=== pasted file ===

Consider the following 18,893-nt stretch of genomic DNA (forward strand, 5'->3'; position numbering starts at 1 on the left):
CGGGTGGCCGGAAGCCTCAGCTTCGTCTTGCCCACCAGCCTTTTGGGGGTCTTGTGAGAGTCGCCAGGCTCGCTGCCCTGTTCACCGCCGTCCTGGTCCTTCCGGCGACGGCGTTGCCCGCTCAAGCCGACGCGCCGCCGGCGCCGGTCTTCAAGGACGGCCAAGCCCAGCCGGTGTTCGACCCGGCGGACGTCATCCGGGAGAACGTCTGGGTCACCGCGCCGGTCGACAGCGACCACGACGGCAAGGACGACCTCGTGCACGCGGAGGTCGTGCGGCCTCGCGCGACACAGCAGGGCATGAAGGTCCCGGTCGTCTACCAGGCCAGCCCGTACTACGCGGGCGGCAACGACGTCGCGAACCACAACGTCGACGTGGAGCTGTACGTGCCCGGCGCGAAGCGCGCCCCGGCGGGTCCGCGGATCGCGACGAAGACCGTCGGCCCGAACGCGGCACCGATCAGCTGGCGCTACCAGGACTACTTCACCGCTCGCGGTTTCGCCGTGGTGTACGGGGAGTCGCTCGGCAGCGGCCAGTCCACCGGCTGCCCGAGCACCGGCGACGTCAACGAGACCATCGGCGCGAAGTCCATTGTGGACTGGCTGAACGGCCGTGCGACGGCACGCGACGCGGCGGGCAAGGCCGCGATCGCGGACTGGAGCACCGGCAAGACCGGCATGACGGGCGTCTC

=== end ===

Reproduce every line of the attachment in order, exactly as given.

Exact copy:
Consider the following 18,893-nt stretch of genomic DNA (forward strand, 5'->3'; position numbering starts at 1 on the left):
CGGGTGGCCGGAAGCCTCAGCTTCGTCTTGCCCACCAGCCTTTTGGGGGTCTTGTGAGAGTCGCCAGGCTCGCTGCCCTGTTCACCGCCGTCCTGGTCCTTCCGGCGACGGCGTTGCCCGCTCAAGCCGACGCGCCGCCGGCGCCGGTCTTCAAGGACGGCCAAGCCCAGCCGGTGTTCGACCCGGCGGACGTCATCCGGGAGAACGTCTGGGTCACCGCGCCGGTCGACAGCGACCACGACGGCAAGGACGACCTCGTGCACGCGGAGGTCGTGCGGCCTCGCGCGACACAGCAGGGCATGAAGGTCCCGGTCGTCTACCAGGCCAGCCCGTACTACGCGGGCGGCAACGACGTCGCGAACCACAACGTCGACGTGGAGCTGTACGTGCCCGGCGCGAAGCGCGCCCCGGCGGGTCCGCGGATCGCGACGAAGACCGTCGGCCCGAACGCGGCACCGATCAGCTGGCGCTACCAGGACTACTTCACCGCTCGCGGTTTCGCCGTGGTGTACGGGGAGTCGCTCGGCAGCGGCCAGTCCACCGGCTGCCCGAGCACCGGCGACGTCAACGAGACCATCGGCGCGAAGTCCATTGTGGACTGGCTGAACGGCCGTGCGACGGCACGCGACGCGGCGGGCAAGGCCGCGATCGCGGACTGGAGCACCGGCAAGACCGGCATGACGGGCGTCTC